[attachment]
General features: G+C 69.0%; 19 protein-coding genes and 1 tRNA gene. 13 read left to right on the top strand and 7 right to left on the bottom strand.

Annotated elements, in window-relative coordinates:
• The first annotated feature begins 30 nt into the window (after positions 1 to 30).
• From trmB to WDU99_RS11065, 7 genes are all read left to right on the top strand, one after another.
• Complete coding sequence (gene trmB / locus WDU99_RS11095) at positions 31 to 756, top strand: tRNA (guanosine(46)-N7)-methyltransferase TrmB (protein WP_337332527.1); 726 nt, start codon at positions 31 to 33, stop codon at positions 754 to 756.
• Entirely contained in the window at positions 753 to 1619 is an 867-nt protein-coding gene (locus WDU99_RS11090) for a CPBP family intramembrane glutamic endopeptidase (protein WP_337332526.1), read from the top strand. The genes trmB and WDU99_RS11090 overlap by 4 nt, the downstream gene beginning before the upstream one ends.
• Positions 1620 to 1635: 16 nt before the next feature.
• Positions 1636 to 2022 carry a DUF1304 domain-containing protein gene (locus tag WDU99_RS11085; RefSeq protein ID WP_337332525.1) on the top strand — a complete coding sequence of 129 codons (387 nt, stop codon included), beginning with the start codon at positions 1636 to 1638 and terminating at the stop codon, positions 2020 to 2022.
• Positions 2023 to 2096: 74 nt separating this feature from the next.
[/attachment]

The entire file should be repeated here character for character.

General features: G+C 69.0%; 19 protein-coding genes and 1 tRNA gene. 13 read left to right on the top strand and 7 right to left on the bottom strand.

Annotated elements, in window-relative coordinates:
• The first annotated feature begins 30 nt into the window (after positions 1 to 30).
• From trmB to WDU99_RS11065, 7 genes are all read left to right on the top strand, one after another.
• Complete coding sequence (gene trmB / locus WDU99_RS11095) at positions 31 to 756, top strand: tRNA (guanosine(46)-N7)-methyltransferase TrmB (protein WP_337332527.1); 726 nt, start codon at positions 31 to 33, stop codon at positions 754 to 756.
• Entirely contained in the window at positions 753 to 1619 is an 867-nt protein-coding gene (locus WDU99_RS11090) for a CPBP family intramembrane glutamic endopeptidase (protein WP_337332526.1), read from the top strand. The genes trmB and WDU99_RS11090 overlap by 4 nt, the downstream gene beginning before the upstream one ends.
• Positions 1620 to 1635: 16 nt before the next feature.
• Positions 1636 to 2022 carry a DUF1304 domain-containing protein gene (locus tag WDU99_RS11085; RefSeq protein ID WP_337332525.1) on the top strand — a complete coding sequence of 129 codons (387 nt, stop codon included), beginning with the start codon at positions 1636 to 1638 and terminating at the stop codon, positions 2020 to 2022.
• Positions 2023 to 2096: 74 nt separating this feature from the next.